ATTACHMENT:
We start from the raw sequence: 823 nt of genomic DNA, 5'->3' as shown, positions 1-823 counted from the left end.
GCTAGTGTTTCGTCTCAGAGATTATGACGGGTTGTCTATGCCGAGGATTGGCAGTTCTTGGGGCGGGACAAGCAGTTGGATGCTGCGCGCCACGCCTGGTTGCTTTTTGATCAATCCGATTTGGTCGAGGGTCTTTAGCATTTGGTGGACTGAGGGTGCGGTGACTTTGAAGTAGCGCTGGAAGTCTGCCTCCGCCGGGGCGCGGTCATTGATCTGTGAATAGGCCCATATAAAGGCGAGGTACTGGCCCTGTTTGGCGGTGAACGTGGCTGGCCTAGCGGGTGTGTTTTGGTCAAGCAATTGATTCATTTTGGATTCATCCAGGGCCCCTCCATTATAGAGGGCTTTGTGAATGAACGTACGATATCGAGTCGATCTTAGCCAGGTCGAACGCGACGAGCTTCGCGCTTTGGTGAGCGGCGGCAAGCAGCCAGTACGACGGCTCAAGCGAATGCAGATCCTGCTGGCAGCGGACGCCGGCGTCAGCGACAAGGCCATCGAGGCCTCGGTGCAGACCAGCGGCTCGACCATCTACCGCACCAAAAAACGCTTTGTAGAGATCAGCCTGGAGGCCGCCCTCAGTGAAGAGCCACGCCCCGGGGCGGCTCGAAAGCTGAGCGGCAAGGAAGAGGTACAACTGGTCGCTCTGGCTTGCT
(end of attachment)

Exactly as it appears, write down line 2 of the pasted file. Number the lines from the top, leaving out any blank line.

GCTAGTGTTTCGTCTCAGAGATTATGACGGGTTGTCTATGCCGAGGATTGGCAGTTCTTGGGGCGGGACAAGCAGTTGGATGCTGCGCGCCACGCCTGGTTGCTTTTTGATCAATCCGATTTGGTCGAGGGTCTTTAGCATTTGGTGGACTGAGGGTGCGGTGACTTTGAAGTAGCGCTGGAAGTCTGCCTCCGCCGGGGCGCGGTCATTGATCTGTGAATAGGCCCATATAAAGGCGAGGTACTGGCCCTGTTTGGCGGTGAACGTGGCTGGCCTAGCGGGTGTGTTTTGGTCAAGCAATTGATTCATTTTGGATTCATCCAGGGCCCCTCCATTATAGAGGGCTTTGTGAATGAACGTACGATATCGAGTCGATCTTAGCCAGGTCGAACGCGACGAGCTTCGCGCTTTGGTGAGCGGCGGCAAGCAGCCAGTACGACGGCTCAAGCGAATGCAGATCCTGCTGGCAGCGGACGCCGGCGTCAGCGACAAGGCCATCGAGGCCTCGGTGCAGACCAGCGGCTCGACCATCTACCGCACCAAAAAACGCTTTGTAGAGATCAGCCTGGAGGCCGCCCTCAGTGAAGAGCCACGCCCCGGGGCGGCTCGAAAGCTGAGCGGCAAGGAAGAGGTACAACTGGTCGCTCTGGCTTGCT